Spotlight on Tech Connectivity in British Columbia

What does connectivity mean to you?

Is it staying connected to your family across the Province? Is it ensuring you’re able to work while exploring some of the natural beauty in destinations like Tofino or Nelson? Or are you recruiting talent or establishing an office outside of the Lower Mainland?

Connectivity is important for British Columbia, and Canada as a whole. For this month’s Spotlight on Tech, Jill Tipping, President & CEO of BC Tech spoke to Susan Stanford, ADM Technology, Connectivity and Distributed Growth – Government of British Columbia on the Province’s plan for connectivity, including the bright spots, the opportunities and what’s next. 

Its all about collaboration

“Connectivity is a critical piece of our infrastructure. While telecommunications are federally regulated, and our provincial consumer networks aren’t built by government, working with the private sector is important to ensuring high speed internet reaches every British Columbian. There’s still a key role for the provincial government in facilitation” explained Stanford. “Today we have more than 80 service providers that bring broadband and cellular services to communities of all sizes throughout the province, and we’re continuously working with them to ensure that citizens and small businesses in rural areas are connected. As well, the Province supports communities on their connectivity planning so that it maximizes the potential of high-speed internet and helps to achieve greater economic, social and environmental benefits for them.

Connectivity is an essential service

When we think of being connected, we think of WIFI, fibre optic networks, and the advancement of 5G. Connectivity addresses essential needs for communities across the Province: from emergency responsiveness around natural disasters to ensuring technology companies have the bandwidth they need to grow and scale. The Provincial and Federal governments have made significant investments to improve connectivity in B.C.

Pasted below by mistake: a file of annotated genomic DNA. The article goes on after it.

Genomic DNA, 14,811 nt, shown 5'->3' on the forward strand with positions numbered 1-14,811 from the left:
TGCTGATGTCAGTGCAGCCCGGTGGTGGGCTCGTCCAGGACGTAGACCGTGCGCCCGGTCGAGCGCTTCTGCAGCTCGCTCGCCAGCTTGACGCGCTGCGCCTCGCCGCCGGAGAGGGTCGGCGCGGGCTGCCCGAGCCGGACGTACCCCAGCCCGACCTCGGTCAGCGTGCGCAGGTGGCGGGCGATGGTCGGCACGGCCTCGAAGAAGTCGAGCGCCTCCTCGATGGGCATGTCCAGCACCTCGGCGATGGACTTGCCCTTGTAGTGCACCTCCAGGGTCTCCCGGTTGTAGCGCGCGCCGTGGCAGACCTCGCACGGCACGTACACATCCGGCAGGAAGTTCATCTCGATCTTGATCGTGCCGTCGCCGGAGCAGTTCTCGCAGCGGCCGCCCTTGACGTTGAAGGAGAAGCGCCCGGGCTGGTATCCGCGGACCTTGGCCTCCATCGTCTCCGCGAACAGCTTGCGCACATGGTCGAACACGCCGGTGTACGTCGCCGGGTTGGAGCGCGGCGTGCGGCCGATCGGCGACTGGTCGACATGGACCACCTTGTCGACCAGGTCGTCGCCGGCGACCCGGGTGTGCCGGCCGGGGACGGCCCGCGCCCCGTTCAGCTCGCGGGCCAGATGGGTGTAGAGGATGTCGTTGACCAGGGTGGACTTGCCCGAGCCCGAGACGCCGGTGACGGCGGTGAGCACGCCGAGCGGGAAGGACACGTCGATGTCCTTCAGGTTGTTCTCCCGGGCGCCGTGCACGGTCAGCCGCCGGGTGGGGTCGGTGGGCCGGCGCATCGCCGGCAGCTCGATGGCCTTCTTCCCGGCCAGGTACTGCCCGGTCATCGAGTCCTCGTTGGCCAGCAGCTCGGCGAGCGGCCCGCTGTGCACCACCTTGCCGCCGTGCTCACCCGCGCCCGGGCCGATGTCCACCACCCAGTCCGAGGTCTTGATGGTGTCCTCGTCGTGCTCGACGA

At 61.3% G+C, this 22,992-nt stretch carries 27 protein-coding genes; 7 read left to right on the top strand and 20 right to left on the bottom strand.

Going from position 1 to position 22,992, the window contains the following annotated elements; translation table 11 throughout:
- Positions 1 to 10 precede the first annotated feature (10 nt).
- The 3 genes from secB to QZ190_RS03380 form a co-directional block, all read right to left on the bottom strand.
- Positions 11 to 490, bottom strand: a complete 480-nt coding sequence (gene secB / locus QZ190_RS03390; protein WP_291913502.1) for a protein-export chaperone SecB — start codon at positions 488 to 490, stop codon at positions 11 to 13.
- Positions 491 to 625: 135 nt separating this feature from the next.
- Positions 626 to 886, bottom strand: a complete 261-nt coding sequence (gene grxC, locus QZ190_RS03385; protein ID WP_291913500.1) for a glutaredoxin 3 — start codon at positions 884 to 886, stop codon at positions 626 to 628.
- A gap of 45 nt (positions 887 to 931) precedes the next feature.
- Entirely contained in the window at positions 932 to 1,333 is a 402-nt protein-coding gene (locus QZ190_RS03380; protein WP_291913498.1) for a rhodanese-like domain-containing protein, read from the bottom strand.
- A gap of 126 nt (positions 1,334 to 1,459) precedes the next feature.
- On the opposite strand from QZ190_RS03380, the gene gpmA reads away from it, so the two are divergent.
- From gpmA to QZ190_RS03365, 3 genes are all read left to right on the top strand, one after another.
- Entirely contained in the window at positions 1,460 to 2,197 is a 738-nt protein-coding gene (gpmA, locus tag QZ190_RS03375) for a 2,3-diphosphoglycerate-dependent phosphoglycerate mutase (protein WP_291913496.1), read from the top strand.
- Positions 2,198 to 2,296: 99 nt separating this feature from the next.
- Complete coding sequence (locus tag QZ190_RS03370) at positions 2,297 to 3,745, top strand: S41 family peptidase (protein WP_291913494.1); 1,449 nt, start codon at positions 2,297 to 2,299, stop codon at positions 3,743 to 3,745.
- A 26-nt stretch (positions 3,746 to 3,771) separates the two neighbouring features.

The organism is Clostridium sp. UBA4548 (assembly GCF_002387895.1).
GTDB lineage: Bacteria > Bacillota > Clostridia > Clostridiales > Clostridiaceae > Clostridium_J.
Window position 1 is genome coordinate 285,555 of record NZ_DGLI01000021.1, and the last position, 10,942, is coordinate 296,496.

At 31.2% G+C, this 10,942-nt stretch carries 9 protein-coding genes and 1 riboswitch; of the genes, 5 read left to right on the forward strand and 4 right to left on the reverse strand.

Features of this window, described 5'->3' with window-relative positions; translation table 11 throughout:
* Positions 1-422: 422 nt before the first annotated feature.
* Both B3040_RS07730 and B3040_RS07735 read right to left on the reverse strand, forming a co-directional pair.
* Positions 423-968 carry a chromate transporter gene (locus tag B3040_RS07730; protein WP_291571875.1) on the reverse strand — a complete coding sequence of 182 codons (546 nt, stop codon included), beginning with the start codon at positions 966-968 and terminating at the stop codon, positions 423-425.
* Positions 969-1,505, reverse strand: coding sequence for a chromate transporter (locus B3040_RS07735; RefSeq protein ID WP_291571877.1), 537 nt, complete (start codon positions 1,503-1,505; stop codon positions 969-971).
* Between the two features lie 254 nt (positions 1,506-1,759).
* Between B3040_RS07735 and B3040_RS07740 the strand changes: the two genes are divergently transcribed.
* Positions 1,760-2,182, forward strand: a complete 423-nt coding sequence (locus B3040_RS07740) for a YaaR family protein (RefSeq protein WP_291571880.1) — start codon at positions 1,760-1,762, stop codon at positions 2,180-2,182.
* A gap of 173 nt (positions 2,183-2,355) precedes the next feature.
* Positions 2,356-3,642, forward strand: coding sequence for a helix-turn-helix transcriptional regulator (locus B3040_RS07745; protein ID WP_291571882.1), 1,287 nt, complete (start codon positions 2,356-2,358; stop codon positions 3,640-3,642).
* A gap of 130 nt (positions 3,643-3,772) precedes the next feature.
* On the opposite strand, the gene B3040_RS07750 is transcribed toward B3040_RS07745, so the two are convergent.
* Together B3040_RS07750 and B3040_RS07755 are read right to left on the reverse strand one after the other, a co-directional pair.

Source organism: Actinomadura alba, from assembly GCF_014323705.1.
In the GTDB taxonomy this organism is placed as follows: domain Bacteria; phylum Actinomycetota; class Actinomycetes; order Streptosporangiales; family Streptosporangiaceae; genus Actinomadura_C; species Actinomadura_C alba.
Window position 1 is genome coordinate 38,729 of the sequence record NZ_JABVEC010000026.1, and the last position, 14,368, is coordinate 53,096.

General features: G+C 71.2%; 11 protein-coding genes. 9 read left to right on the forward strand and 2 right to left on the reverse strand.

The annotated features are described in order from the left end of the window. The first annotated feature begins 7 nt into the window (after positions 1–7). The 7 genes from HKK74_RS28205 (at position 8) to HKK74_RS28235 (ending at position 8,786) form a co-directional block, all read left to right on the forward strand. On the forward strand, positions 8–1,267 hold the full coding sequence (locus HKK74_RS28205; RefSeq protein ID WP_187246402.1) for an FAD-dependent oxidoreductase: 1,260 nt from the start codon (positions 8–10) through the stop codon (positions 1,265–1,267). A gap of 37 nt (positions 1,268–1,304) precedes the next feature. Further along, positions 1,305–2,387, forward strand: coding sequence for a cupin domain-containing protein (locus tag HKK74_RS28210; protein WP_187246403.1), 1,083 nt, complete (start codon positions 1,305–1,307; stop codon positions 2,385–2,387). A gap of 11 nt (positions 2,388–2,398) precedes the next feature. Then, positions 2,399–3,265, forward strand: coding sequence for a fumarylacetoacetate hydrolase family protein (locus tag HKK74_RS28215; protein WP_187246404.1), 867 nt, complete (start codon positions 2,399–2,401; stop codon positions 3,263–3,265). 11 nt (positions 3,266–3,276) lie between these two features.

The Connected Coast 

One key example shared by Stanford is the ‘Connected Coast’ project. “This initiative will bring new or improved high-speed internet accessibility to approximately 150 rural and remote coastal communities, including about 50 Indigenous communities – representing 44 First Nations – along the B.C. coast from north of Prince Rupert, to Haida Gwaii, south to Vancouver, and around Vancouver Island” Stanford told us. These communities will be empowered by this connectivity, whether it allows them to access a tool to share and teach their language or ensure they are connected to health care providers. Check out this wonderful video from the Government of B.C.’s Connected series which highlights the impacts on the Haida Gwaii community. Click here to watch.  

There’s more work to do

At a glance, the CRTC national data paints a positive picture for BC—over 90% of British Columbians have access to the CRTC standard 50 Mbps download and 10 Mbps upload. Yet, when we look at the same information from a community perspective, only 36% of BC’s rural communities, and 38% of BC’s rural Indigenous communities are fully served at the CRTC standard. As Stanford says, “For many of these communities connectivity is their lifeline, particularly during a pandemic.” It helps them stay informed, connected and able to access medical attention and other essential services. It’s also a huge opportunity for increasing the talent pool in British Columbia through reskilling and hiring talent in rural communities.

Covid-19 connectivity action 

Stanford also discussed how connectivity is helping B.C. meet the needs created by the COVID-19 pandemic. Recently, the BC Government launched a direct response to COVID-19 by providing funding to smaller, more agile connectivity projects that ensured communities struggling with connectivity saw real impact during COVID-19. With many working and learning from home, seeing their doctors via telehealth options and utilizing technology to support home schooling, connectivity is essential. Stanford highlights that the program saw results by mid-June and has increased internet speeds to approximately 12,000 households.. 

Bright spots across BC

While a reality check on the numbers identifies where we have room for improvement, there are still many stories of the positive impact connectivity has on remote communities. Take Thrive Health and their teams working from Campbell River and Nelson, or Traction on Demand in Nelson. As Stanford highlighted, while many rural and indigenous communities are still working toward the CRTC standard, some, like Nelson and Kelowna are already “hyper” connected and ready for 5G—further enabling tech companies in those communities.

As we closed our conversation, Stanford raised the example of Tofino, where connectivity is shaping the technologies the community is contemplating for preparedness and protection for residents, tourists, and local government in the event of an emergency. From alarms activated from remote offices on the shoreline, to alerts pushed through SMS messaging and social media platforms, connectivity can enable proactive responses. This video highlights what connectivity means for a favourite destination for many of us.